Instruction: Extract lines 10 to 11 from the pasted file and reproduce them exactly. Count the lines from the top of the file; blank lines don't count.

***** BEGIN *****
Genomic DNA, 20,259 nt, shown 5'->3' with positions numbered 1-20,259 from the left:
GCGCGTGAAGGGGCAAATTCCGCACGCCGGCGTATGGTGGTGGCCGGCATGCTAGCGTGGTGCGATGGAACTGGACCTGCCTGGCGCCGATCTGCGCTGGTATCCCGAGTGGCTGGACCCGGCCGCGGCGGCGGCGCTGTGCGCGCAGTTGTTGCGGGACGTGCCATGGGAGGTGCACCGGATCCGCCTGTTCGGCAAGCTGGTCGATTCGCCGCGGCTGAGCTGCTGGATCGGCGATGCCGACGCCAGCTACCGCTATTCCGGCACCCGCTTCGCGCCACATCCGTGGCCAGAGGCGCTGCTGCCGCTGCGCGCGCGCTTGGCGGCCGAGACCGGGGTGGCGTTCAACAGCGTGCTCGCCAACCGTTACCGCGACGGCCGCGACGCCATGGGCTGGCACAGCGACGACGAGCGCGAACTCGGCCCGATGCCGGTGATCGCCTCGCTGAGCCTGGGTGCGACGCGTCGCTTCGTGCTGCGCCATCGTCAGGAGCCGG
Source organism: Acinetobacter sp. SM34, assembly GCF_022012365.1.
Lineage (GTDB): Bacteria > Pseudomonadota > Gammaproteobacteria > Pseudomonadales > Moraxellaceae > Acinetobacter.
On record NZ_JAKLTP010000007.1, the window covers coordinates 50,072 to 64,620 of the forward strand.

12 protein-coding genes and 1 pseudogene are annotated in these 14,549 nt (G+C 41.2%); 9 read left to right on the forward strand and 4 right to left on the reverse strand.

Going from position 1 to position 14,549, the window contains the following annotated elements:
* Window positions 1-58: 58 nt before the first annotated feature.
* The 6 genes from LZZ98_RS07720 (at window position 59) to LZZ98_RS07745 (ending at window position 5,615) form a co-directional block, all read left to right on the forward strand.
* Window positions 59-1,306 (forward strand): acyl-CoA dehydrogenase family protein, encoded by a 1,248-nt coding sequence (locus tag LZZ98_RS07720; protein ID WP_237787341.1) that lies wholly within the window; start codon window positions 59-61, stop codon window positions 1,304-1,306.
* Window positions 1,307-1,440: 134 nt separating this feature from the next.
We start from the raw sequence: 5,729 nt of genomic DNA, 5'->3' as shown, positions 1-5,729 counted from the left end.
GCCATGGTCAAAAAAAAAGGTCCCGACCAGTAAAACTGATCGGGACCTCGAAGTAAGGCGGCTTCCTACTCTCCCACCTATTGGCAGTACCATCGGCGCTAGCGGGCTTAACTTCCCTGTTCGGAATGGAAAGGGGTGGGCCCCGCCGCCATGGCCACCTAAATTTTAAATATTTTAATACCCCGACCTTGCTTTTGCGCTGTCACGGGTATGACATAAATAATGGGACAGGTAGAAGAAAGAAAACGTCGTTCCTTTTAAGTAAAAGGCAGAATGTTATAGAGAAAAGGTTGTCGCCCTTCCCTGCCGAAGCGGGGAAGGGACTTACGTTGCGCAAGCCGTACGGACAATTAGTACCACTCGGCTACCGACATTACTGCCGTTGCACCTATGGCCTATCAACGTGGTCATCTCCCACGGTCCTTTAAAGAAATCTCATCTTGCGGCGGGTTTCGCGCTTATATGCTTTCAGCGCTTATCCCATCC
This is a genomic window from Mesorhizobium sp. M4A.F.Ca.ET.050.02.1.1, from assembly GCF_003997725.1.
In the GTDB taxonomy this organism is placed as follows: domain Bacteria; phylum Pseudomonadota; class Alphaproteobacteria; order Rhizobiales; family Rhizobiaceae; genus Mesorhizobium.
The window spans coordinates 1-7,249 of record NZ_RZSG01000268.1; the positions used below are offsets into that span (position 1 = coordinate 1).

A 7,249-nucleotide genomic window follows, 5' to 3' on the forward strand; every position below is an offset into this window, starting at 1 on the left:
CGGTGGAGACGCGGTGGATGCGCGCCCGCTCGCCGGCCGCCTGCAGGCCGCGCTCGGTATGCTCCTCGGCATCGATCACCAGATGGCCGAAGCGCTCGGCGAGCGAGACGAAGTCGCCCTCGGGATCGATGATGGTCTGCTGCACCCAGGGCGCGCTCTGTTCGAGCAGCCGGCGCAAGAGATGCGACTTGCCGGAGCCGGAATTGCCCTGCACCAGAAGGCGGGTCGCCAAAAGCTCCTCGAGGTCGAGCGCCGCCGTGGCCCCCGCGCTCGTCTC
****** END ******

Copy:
* Window positions 59-1,306 (forward strand): acyl-CoA dehydrogenase family protein, encoded by a 1,248-nt coding sequence (locus tag LZZ98_RS07720; protein ID WP_237787341.1) that lies wholly within the window; start codon window positions 59-61, stop codon window positions 1,304-1,306.
* Window positions 1,307-1,440: 134 nt separating this feature from the next.